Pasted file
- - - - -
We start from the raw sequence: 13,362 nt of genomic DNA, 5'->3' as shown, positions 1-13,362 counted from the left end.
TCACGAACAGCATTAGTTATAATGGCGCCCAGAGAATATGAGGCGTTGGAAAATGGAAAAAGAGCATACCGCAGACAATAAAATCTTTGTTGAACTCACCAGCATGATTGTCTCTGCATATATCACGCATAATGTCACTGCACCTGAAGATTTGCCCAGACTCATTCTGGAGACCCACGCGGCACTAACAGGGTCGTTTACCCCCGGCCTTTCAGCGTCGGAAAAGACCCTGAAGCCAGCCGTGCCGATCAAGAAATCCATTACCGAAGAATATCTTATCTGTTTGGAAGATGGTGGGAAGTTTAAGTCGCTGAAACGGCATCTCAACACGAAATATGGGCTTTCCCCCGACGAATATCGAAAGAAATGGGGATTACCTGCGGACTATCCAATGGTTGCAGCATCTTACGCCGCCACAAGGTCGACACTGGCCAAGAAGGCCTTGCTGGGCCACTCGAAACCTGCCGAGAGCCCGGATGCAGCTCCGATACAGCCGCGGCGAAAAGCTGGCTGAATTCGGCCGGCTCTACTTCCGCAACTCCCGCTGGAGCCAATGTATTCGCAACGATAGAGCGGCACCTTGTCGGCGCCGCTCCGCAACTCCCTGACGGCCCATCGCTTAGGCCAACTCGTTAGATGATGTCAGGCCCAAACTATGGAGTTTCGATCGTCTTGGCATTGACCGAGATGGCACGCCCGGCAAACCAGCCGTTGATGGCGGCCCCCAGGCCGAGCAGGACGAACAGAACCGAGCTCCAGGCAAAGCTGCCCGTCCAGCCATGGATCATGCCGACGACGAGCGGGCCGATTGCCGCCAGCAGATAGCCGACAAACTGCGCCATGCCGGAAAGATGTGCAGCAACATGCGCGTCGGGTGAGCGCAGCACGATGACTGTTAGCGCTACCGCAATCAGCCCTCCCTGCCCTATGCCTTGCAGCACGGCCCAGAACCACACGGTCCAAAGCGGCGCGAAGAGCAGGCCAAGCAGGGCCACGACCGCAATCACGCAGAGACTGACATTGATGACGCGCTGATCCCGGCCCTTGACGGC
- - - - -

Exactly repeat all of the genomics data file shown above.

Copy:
We start from the raw sequence: 13,362 nt of genomic DNA, 5'->3' as shown, positions 1-13,362 counted from the left end.
TCACGAACAGCATTAGTTATAATGGCGCCCAGAGAATATGAGGCGTTGGAAAATGGAAAAAGAGCATACCGCAGACAATAAAATCTTTGTTGAACTCACCAGCATGATTGTCTCTGCATATATCACGCATAATGTCACTGCACCTGAAGATTTGCCCAGACTCATTCTGGAGACCCACGCGGCACTAACAGGGTCGTTTACCCCCGGCCTTTCAGCGTCGGAAAAGACCCTGAAGCCAGCCGTGCCGATCAAGAAATCCATTACCGAAGAATATCTTATCTGTTTGGAAGATGGTGGGAAGTTTAAGTCGCTGAAACGGCATCTCAACACGAAATATGGGCTTTCCCCCGACGAATATCGAAAGAAATGGGGATTACCTGCGGACTATCCAATGGTTGCAGCATCTTACGCCGCCACAAGGTCGACACTGGCCAAGAAGGCCTTGCTGGGCCACTCGAAACCTGCCGAGAGCCCGGATGCAGCTCCGATACAGCCGCGGCGAAAAGCTGGCTGAATTCGGCCGGCTCTACTTCCGCAACTCCCGCTGGAGCCAATGTATTCGCAACGATAGAGCGGCACCTTGTCGGCGCCGCTCCGCAACTCCCTGACGGCCCATCGCTTAGGCCAACTCGTTAGATGATGTCAGGCCCAAACTATGGAGTTTCGATCGTCTTGGCATTGACCGAGATGGCACGCCCGGCAAACCAGCCGTTGATGGCGGCCCCCAGGCCGAGCAGGACGAACAGAACCGAGCTCCAGGCAAAGCTGCCCGTCCAGCCATGGATCATGCCGACGACGAGCGGGCCGATTGCCGCCAGCAGATAGCCGACAAACTGCGCCATGCCGGAAAGATGTGCAGCAACATGCGCGTCGGGTGAGCGCAGCACGATGACTGTTAGCGCTACCGCAATCAGCCCTCCCTGCCCTATGCCTTGCAGCACGGCCCAGAACCACACGGTCCAAAGCGGCGCGAAGAGCAGGCCAAGCAGGGCCACGACCGCAATCACGCAGAGACTGACATTGATGACGCGCTGATCCCGGCCCTTGACGGC